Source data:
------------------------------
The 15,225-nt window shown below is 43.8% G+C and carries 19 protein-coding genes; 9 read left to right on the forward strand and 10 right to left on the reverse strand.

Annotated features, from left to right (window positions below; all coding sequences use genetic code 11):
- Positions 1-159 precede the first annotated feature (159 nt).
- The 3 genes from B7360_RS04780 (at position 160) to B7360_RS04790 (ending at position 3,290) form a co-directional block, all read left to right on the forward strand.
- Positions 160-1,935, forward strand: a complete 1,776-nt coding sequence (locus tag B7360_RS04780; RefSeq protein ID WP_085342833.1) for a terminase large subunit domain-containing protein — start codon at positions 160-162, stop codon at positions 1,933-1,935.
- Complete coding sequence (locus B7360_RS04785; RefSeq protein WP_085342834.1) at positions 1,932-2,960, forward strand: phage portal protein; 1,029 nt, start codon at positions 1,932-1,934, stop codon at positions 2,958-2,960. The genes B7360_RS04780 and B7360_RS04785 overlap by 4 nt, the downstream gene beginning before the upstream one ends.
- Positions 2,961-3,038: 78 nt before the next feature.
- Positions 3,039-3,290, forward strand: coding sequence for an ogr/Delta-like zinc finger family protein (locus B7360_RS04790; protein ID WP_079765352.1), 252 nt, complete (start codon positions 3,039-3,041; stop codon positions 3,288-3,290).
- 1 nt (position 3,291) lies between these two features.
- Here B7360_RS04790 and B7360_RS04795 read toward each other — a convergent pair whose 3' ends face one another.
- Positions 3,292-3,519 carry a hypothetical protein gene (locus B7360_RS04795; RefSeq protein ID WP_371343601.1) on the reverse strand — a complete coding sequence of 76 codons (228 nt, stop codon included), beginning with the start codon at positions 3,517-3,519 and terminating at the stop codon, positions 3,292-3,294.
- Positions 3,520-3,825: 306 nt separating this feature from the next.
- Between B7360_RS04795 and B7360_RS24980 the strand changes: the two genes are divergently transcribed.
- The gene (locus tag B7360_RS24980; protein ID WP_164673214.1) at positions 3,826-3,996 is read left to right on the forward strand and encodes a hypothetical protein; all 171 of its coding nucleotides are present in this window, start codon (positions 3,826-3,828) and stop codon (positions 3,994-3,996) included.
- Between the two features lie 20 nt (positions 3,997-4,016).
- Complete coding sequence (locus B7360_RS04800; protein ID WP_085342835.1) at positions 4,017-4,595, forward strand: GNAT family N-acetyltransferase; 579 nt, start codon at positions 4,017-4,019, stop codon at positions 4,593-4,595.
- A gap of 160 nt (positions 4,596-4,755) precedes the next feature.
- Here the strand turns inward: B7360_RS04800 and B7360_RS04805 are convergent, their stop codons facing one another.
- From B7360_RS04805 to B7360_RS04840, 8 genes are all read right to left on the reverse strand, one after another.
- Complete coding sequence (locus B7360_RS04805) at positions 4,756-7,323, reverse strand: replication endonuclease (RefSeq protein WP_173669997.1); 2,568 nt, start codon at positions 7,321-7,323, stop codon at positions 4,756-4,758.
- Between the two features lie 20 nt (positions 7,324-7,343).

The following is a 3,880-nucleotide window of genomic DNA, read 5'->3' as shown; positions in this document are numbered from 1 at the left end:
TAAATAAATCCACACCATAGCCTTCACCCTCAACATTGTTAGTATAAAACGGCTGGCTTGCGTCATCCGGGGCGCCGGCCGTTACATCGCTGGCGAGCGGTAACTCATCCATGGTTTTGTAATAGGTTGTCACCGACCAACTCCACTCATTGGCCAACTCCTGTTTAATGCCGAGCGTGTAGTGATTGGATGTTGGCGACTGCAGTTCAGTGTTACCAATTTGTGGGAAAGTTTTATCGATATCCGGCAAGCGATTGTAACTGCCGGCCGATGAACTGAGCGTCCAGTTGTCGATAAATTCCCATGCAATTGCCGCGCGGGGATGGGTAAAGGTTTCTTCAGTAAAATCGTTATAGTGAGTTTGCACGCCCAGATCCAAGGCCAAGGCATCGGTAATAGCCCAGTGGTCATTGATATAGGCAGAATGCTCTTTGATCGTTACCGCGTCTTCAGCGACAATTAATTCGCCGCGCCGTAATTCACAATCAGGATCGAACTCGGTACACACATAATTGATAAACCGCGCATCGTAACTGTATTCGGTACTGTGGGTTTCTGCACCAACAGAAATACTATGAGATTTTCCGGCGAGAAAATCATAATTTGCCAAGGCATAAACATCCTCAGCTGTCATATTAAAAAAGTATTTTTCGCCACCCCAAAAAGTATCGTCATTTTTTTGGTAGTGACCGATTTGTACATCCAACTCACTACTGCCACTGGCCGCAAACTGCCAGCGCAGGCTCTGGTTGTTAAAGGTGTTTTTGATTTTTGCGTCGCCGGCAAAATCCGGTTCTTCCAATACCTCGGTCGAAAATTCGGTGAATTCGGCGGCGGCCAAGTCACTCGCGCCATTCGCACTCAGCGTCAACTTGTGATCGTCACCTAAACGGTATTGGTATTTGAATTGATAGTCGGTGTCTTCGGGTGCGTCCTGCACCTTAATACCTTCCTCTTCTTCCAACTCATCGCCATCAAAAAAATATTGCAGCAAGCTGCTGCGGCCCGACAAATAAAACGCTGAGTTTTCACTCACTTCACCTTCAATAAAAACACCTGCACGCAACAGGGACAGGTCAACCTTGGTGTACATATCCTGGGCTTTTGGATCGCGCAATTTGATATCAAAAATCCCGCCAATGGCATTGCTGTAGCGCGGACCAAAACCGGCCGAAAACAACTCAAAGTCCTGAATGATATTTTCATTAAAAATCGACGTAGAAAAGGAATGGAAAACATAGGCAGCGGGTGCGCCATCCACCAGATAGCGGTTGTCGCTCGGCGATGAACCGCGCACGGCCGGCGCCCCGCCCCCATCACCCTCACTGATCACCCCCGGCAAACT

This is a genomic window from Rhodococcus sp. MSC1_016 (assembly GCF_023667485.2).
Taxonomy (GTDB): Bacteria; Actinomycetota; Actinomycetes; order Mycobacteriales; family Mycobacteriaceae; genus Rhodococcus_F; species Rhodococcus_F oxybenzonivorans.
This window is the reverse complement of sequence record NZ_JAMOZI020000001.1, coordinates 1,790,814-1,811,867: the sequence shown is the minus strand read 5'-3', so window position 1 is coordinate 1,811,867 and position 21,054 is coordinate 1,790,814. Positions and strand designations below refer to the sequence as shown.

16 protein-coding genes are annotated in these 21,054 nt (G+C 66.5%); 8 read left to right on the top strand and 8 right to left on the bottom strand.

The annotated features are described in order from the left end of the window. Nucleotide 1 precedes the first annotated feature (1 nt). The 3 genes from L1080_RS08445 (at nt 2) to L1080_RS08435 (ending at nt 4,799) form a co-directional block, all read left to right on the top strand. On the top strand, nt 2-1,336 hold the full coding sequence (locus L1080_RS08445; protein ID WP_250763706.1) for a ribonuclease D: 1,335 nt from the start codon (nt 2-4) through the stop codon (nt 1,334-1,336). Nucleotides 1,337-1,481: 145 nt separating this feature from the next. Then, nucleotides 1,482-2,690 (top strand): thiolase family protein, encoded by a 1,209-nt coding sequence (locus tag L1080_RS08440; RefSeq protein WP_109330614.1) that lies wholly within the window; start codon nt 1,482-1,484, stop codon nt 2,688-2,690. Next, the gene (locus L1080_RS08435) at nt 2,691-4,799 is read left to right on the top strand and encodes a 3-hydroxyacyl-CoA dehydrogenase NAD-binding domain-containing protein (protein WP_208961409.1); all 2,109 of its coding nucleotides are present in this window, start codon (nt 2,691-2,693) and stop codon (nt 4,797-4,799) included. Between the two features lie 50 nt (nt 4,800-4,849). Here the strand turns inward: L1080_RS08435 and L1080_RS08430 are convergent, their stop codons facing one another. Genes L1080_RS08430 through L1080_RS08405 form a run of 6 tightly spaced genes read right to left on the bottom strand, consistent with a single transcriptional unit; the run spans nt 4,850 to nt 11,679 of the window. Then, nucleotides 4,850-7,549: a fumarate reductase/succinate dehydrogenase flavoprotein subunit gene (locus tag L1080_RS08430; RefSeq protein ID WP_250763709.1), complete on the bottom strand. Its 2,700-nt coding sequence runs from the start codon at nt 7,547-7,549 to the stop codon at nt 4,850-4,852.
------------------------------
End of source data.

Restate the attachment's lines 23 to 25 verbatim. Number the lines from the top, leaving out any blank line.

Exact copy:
TAAATAAATCCACACCATAGCCTTCACCCTCAACATTGTTAGTATAAAACGGCTGGCTTGCGTCATCCGGGGCGCCGGCCGTTACATCGCTGGCGAGCGGTAACTCATCCATGGTTTTGTAATAGGTTGTCACCGACCAACTCCACTCATTGGCCAACTCCTGTTTAATGCCGAGCGTGTAGTGATTGGATGTTGGCGACTGCAGTTCAGTGTTACCAATTTGTGGGAAAGTTTTATCGATATCCGGCAAGCGATTGTAACTGCCGGCCGATGAACTGAGCGTCCAGTTGTCGATAAATTCCCATGCAATTGCCGCGCGGGGATGGGTAAAGGTTTCTTCAGTAAAATCGTTATAGTGAGTTTGCACGCCCAGATCCAAGGCCAAGGCATCGGTAATAGCCCAGTGGTCATTGATATAGGCAGAATGCTCTTTGATCGTTACCGCGTCTTCAGCGACAATTAATTCGCCGCGCCGTAATTCACAATCAGGATCGAACTCGGTACACACATAATTGATAAACCGCGCATCGTAACTGTATTCGGTACTGTGGGTTTCTGCACCAACAGAAATACTATGAGATTTTCCGGCGAGAAAATCATAATTTGCCAAGGCATAAACATCCTCAGCTGTCATATTAAAAAAGTATTTTTCGCCACCCCAAAAAGTATCGTCATTTTTTTGGTAGTGACCGATTTGTACATCCAACTCACTACTGCCACTGGCCGCAAACTGCCAGCGCAGGCTCTGGTTGTTAAAGGTGTTTTTGATTTTTGCGTCGCCGGCAAAATCCGGTTCTTCCAATACCTCGGTCGAAAATTCGGTGAATTCGGCGGCGGCCAAGTCACTCGCGCCATTCGCACTCAGCGTCAACTTGTGATCGTCACCTAAACGGTATTGGTATTTGAATTGATAGTCGGTGTCTTCGGGTGCGTCCTGCACCTTAATACCTTCCTCTTCTTCCAACTCATCGCCATCAAAAAAATATTGCAGCAAGCTGCTGCGGCCCGACAAATAAAACGCTGAGTTTTCACTCACTTCACCTTCAATAAAAACACCTGCACGCAACAGGGACAGGTCAACCTTGGTGTACATATCCTGGGCTTTTGGATCGCGCAATTTGATATCAAAAATCCCGCCAATGGCATTGCTGTAGCGCGGACCAAAACCGGCCGAAAACAACTCAAAGTCCTGAATGATATTTTCATTAAAAATCGACGTAGAAAAGGAATGGAAAACATAGGCAGCGGGTGCGCCATCCACCAGATAGCGGTTGTCGCTCGGCGATGAACCGCGCACGGCCGGCGCCCCGCCCCCATCACCCTCACTGATCACCCCCGGCAAACT

This is a genomic window from Rhodococcus sp. MSC1_016 (assembly GCF_023667485.2).
Taxonomy (GTDB): Bacteria; Actinomycetota; Actinomycetes; order Mycobacteriales; family Mycobacteriaceae; genus Rhodococcus_F; species Rhodococcus_F oxybenzonivorans.